Earlier today we published our brief interviews with Jennifer Lawrence and Josh Hutchinson at last night’s Hunger Games premiere. During the evening we also managed to have a much longer chat with the film’s producer Nina Jacobson. With pundits and experts alike predicting a massive opening for the film – possibly in the $150 million in the US alone, it was a great opportunity to find out how she’s reacting.

We also took the chance to speak to her about the minor cuts made to the UK version of the film to qualify for a 12A release, and whether it was the right thing to do creatively, rather than just financially.

On the predicted success of the film

“I’m still marvelling at it. I’m just so thrilled that so many people are so excited to see an adaptation of a book I love so much, and that everybody else seems to be loving too.”

On the sequels being a sure thing

“I don’t believe in a sure thing. If everybody shows up and loves the first movie, we’ll be there with more, but ultimately audiences really decide what makes a franchise, not anybody but them.”

When will you get the go ahead for the next one? Will it be on opening weekend?

“We’re working on the script and we have a release date, so as long as everybody shows up, we should be in good shape.”

On the 7 second cut to the UK version

“The changes are very modest, and ultimately the book is published by scholastic for twelve and up, and it was important to us to make a movie that – you know, the kids who first discovered this book turned it into a phenomenon, it’s since crossed over, but it all started with these young people who loved the book so much, so it was important to us to make a movie they could see. It was written for them, it was made, certainly to be enjoyed by everybody, but we never wanted to make a version they couldn’t be a part of”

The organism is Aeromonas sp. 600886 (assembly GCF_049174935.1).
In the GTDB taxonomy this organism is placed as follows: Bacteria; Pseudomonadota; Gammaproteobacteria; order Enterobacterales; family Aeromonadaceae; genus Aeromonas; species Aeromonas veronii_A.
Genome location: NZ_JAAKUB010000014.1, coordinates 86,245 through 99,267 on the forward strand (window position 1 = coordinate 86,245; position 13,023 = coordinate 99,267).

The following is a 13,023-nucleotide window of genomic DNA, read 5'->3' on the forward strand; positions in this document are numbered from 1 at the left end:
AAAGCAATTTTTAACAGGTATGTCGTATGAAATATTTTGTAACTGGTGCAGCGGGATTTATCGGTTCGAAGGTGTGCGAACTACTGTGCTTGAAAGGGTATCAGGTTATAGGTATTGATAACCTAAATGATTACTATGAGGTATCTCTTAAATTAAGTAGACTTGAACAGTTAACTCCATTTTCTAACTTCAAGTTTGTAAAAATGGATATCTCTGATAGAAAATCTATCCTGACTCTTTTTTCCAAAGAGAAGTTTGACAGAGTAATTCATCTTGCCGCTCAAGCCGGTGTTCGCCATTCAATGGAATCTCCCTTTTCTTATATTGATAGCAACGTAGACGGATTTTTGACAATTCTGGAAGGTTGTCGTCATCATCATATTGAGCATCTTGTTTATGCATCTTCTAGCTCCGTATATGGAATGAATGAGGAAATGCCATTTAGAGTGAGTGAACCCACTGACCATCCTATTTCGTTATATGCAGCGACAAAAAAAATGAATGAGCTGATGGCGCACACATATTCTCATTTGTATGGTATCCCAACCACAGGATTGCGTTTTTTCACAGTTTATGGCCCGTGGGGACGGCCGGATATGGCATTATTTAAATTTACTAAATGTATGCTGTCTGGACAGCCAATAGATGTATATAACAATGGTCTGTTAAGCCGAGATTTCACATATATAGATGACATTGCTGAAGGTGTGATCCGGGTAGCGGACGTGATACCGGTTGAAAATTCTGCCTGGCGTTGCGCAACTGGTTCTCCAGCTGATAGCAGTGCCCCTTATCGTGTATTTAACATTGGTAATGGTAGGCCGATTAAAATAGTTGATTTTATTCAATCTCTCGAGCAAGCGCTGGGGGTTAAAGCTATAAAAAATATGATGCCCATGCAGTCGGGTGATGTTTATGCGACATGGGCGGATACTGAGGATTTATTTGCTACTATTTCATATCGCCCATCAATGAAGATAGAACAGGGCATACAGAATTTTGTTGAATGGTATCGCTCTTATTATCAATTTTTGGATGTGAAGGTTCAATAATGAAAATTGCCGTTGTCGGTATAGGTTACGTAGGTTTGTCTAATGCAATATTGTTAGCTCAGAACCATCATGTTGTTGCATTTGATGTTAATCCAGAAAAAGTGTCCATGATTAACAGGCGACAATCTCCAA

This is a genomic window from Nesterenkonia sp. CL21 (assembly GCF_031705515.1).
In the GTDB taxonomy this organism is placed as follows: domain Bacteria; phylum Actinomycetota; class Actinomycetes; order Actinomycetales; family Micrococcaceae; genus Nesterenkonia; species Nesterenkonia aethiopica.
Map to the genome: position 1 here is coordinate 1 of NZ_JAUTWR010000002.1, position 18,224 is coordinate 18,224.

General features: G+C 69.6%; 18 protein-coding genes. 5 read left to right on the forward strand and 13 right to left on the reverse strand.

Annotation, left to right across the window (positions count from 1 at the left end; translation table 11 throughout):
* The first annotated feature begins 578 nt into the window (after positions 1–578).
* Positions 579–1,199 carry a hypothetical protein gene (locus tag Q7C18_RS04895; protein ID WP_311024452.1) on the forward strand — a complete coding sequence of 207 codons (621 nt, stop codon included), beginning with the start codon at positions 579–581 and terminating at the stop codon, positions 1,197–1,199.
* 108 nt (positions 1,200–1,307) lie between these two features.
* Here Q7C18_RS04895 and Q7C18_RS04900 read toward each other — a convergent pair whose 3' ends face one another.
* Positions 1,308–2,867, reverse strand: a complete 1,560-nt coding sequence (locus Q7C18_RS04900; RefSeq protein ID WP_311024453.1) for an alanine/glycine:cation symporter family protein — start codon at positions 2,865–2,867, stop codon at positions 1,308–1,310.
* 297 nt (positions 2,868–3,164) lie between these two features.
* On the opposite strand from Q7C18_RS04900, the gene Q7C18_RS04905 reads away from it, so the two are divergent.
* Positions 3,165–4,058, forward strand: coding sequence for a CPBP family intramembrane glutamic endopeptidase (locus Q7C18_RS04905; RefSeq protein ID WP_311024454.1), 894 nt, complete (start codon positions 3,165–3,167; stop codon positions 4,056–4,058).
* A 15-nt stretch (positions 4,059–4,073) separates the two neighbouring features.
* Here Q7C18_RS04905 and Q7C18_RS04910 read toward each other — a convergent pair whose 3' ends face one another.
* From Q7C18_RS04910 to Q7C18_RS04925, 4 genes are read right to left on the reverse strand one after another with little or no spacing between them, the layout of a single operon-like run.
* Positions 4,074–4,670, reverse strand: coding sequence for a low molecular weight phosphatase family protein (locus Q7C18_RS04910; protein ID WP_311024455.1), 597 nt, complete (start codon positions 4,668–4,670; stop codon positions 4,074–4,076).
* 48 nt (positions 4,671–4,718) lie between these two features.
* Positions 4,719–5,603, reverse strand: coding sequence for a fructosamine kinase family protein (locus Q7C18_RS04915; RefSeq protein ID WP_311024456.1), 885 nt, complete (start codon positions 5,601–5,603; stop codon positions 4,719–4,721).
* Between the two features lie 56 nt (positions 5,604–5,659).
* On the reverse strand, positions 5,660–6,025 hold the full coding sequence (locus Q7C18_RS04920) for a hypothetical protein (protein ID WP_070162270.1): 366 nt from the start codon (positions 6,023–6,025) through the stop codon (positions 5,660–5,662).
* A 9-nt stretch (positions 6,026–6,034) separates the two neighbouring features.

On her connection to the books

“I love the books as much as any fan. When I read them I couldn’t stop thinking about them, I couldn’t imagine not being the person who got to produce them. I found it unbearable that anybody else might get to be that person; I was able to win over Suzanne and earn her trust, and so I felt that we really needed to find a filmmaker in Gary Ross who was fundamentally a character-based storyteller.

“ I think the power of these books is in Katniss and in her point of view, and the way in which she grounds everything and makes it feel like it’s happening to you, and she’s so human, she’s so authentic. With Gary it felt like we had a director who would always tell the story in a way that was coming from the characters, and not happening to them. When we found Jen and Liam we had, along with our adult cast, people who could bring life to these characters, and the dimensionality they deserve.”